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Earthquake Prediction
Earthquake
Earthquake
prediction is a branch of the science of seismology concerned with the specification of the time, location, and magnitude of future earthquakes within stated limits,[1] and particularly "the determination of parameters for the next strong earthquake to occur in a region.[2] Earthquake
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Synonym
A synonym is a word or phrase that means exactly or nearly the same as another word or phrase in the same language. Words that are synonyms are said to be synonymous, and the state of being a synonym is called synonymy. For example, the words begin, start, commence, and initiate are all synonyms of one another. Words are typically synonymous in one particular sense: for example, long and extended in the context long time or extended time are synonymous, but long cannot be used in the phrase extended family. Synonyms with the exact same meaning share a seme or denotational sememe, whereas those with inexactly similar meanings share a broader denotational or connotational sememe and thus overlap within a semantic field
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Camp Zama
Camp Zama
Camp Zama
(キャンプ座間) is a United States Army
United States Army
post located in the cities of Zama and Sagamihara, in Kanagawa Prefecture, Japan, about 40 km (25 mi) southwest of Tokyo. Camp Zama
Camp Zama
is home to the U.S. Army Japan
U.S. Army Japan
(USARJ)/I Corps (Forward),[2] the U.S. Army Aviation Battalion Japan
U.S. Army Aviation Battalion Japan
"Ninjas" , the 441st Military Intelligence Brigade, the Japan Engineer District (U.S
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Yokota Air Base
Yokota Air Base
Yokota Air Base
(横田飛行場, Yokota Hikōjō), (IATA: OKO, ICAO: RJTY) is a United States Air Force
United States Air Force
base in the city of Fussa, one of 26 cities in the Tama Area, or Western Tokyo. The base houses 14,000 personnel. The base occupies a total area of 7.07 km2 (2.73 sq mi) and has a 3,353 m × 61 m (11,001 ft × 200 ft) runway
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Naval Air Facility Atsugi
Naval Air Facility Atsugi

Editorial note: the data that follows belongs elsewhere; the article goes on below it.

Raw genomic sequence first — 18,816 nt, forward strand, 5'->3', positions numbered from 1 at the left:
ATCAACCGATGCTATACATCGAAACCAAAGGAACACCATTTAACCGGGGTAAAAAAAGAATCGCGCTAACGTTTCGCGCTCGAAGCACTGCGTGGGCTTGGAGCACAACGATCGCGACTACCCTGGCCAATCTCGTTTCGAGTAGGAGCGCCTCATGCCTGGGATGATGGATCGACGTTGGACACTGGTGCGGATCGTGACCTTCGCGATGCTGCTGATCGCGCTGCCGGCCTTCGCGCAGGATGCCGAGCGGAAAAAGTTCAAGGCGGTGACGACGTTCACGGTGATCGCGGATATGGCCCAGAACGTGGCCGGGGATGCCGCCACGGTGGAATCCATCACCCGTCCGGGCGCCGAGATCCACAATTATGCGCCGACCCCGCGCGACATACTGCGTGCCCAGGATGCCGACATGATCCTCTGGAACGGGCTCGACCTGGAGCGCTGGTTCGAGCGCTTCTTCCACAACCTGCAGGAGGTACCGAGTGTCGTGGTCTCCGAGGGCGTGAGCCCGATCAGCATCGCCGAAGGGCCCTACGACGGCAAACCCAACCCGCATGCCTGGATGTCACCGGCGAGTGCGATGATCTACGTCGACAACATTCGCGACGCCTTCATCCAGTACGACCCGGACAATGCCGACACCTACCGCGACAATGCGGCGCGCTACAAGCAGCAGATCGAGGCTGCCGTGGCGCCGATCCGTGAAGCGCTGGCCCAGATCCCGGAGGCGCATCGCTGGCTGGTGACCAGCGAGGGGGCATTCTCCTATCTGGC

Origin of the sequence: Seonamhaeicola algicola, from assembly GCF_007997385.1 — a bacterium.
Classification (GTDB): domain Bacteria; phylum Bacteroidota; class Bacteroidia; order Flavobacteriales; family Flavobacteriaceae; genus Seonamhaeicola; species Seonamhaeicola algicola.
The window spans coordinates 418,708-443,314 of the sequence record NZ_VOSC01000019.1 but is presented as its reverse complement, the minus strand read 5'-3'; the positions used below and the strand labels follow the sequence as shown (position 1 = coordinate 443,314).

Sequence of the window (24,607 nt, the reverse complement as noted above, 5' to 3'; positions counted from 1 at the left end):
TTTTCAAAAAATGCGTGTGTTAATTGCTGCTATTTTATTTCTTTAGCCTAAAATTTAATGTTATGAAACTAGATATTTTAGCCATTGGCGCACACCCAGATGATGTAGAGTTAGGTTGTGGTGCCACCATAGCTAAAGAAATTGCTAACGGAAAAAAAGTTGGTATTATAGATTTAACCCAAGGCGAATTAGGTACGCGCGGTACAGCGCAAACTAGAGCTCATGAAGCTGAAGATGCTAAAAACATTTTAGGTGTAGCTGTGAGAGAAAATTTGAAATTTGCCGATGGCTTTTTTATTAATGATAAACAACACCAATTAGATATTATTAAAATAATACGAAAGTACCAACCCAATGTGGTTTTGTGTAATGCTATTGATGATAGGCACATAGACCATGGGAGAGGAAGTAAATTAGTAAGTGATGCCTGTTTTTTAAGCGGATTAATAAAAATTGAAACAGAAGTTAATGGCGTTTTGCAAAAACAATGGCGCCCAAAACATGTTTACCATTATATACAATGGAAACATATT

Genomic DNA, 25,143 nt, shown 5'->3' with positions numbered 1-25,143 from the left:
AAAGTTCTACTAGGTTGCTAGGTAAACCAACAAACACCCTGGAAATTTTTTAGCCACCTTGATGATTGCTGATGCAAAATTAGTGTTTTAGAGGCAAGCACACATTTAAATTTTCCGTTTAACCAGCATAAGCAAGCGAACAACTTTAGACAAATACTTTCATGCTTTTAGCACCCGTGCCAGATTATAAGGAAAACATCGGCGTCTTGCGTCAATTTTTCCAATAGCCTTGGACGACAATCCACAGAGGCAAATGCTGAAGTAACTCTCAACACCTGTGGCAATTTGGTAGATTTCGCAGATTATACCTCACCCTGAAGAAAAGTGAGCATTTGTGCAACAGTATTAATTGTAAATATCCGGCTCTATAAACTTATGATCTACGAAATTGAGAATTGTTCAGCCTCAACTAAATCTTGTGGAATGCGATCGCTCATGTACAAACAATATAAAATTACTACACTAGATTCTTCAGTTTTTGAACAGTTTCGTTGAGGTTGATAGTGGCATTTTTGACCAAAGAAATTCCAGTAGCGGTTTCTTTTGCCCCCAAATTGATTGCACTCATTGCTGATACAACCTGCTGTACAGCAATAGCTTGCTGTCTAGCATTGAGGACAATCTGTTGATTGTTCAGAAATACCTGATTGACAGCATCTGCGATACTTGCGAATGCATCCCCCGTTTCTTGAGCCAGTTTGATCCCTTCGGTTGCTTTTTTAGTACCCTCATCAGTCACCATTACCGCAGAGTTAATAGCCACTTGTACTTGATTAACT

Naval Air Facility Atsugi
(厚木海軍飛行場, Atsugi Kaigun-hikōjō) (IATA: NJA, ICAO: RJTA) is a naval air base located in the cities of Yamato and Ayase in Kanagawa Prefecture, Japan. It is the largest United States Navy
United States Navy
(USN) air base in the Pacific Ocean
Pacific Ocean
and houses the squadrons of Carrier Air Wing Five
Carrier Air Wing Five
(CVW-5), which deploys with the aircraft carrier USS Ronald Reagan. During 2017 and 2018 the fixed-wing aircraft of CVW-5 are relocating to Marine Corps Air Station Iwakuni
Marine Corps Air Station Iwakuni
in western Japan. CVW-5 shares the base with the Headquarters Fleet Air Force and Fleet Air Wing 4 of the Japan Maritime Self-Defense Force
Japan Maritime Self-Defense Force
(JMSDF)
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United States Military
Gen Joseph Dunford, USMCVice Chairman of the Joint Chiefs of Staff Gen Paul J. Selva, USAF Senior Enlisted Advisor
Senior Enlisted Advisor
to the Chairman CSM John W. Troxell, USAManpowerMilitary age 17 with parental consent, 18 for voluntary service
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World War I
Allied victoryCentral Powers' victory on the Eastern Front nullified by defeat on the Western Front Fall of the German, Russian, Ottoman, and Austro-Hungarian empires Russian Civil War
Russian Civil War
and foundation of the Soviet Union Formation of new countries in Europe
Europe
and the Middle East Transfer of German colonies
German colonies
and regions of the former Ottoman Empire to other powers Establishment of the League of Nations
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Kamakura Period
The Kamakura
Kamakura
period (鎌倉時代, Kamakura
Kamakura
jidai, 1185–1333) is a period of Japanese history that marks the governance by the Kamakura shogunate, officially established in 1192 in Kamakura
Kamakura
by the first shōgun, Minamoto no Yoritomo